The collaboration also facilitates the group’s ability to use multifaceted experimental approaches. With multiple end-point measures, they can manipulate the brain’s environment, explore therapies, and assess the likelihood that the brain will recover better structurally and functionally, ultimately in the hope of making the person behave in a more normal fashion.
In the coming years, Povlishock will further his research in axonal and neuronal somatic responses to TBI and explore various therapeutic approaches to repair damaged axons and restore synaptic input.
Electron micrograph of axons, neuronal processes particularly vulnerable to brain injury. The VCU team studies postinjury recovery of axons with dark myelin ‘coats’, as well as those which are smaller and unmyelinated.
Phillips will build on her studies in plasticity, focusing on the role of extracellular matrix proteins and the influence their regulatory metalloproteinases have on extent of recovery achieved after TBI. She compared the importance of understanding a cell’s environment to that of a seed’s growing through the earth: “It is important that the neurons grow in a nourished environment.
“We have some clues that there are compounds that are applicable in the human brain to regulate, or control, how the environment changes after brain injury,” Phillips added, but indicated that they faced a long road before these therapies would be ready for clinical trials.
Reeves will continue his investigation into the role of unmyelinated — or uncoated — axons in TBI.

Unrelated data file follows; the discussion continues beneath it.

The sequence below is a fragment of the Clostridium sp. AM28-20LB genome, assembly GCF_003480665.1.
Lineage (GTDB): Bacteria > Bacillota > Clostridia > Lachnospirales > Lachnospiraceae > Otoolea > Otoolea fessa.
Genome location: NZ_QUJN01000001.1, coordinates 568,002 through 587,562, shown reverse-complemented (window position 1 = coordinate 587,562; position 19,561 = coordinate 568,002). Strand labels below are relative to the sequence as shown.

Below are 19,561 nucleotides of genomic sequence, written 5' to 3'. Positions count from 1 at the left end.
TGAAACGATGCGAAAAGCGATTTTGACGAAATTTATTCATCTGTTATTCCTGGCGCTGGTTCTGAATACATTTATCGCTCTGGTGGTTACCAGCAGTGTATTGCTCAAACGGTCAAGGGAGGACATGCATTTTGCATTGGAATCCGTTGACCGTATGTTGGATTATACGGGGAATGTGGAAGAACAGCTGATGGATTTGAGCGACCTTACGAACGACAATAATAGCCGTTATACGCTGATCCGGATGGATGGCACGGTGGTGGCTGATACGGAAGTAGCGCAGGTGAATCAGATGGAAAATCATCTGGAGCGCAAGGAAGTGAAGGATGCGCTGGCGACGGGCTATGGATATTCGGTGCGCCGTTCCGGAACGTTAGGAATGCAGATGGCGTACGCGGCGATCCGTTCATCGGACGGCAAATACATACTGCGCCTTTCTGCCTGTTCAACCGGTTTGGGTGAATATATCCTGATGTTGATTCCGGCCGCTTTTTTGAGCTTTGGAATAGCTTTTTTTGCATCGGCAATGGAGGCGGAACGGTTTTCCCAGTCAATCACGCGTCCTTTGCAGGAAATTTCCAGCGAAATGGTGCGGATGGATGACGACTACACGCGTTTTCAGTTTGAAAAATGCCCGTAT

“I’ve become the cheerleader of the unmyelinated axons,” Reeves said. Through microscopy, he and his colleagues have determined the prevalence of these injured axons and he believes they are part of the problem in recovery.
“We’re not only descriptive, but we also are actively exploring where we can intervene,” he added. “Certain drugs that are very common, such as immunosuppressants, are very complex and have other effects relevant to brain injury. Some of them are neuroprotective. If they are in the system before or shortly thereafter injury, the severity of the damage is greatly diminished.”
Phillips said that TBI research in the U.S. has evolved since she joined the department in the late ‘80s. Nationally speaking, major research sites have cropped up — many due to the influence of investigators who have ties to the VCU Department of Anatomy and Neurobiology.
“The models are better. The techniques — imaging in particular — are better,” she said. “The number of people involved is greater. The interest in plasticity is growing, and the idea of reconnecting is becoming an interest of more and more investigators.”
Phillips said that this renewed interest encourages her.
“A lot of clues are also coming from other diseases that affect the nervous system,” she said. “For example, my lab is working with an antibiotic used in therapy models for multiple sclerosis. Others are using this approach and are seeing that this antibiotic alters matrix enzymes and actually helps the patients with the disease. Perhaps in the trauma models we use, we will see a similar benefit.”
The team foresees promising therapies on the horizon — either applied acutely after the injury or later during the rehabilitation of the patient.
“Our goal is to come up with these therapies,” Phillips said.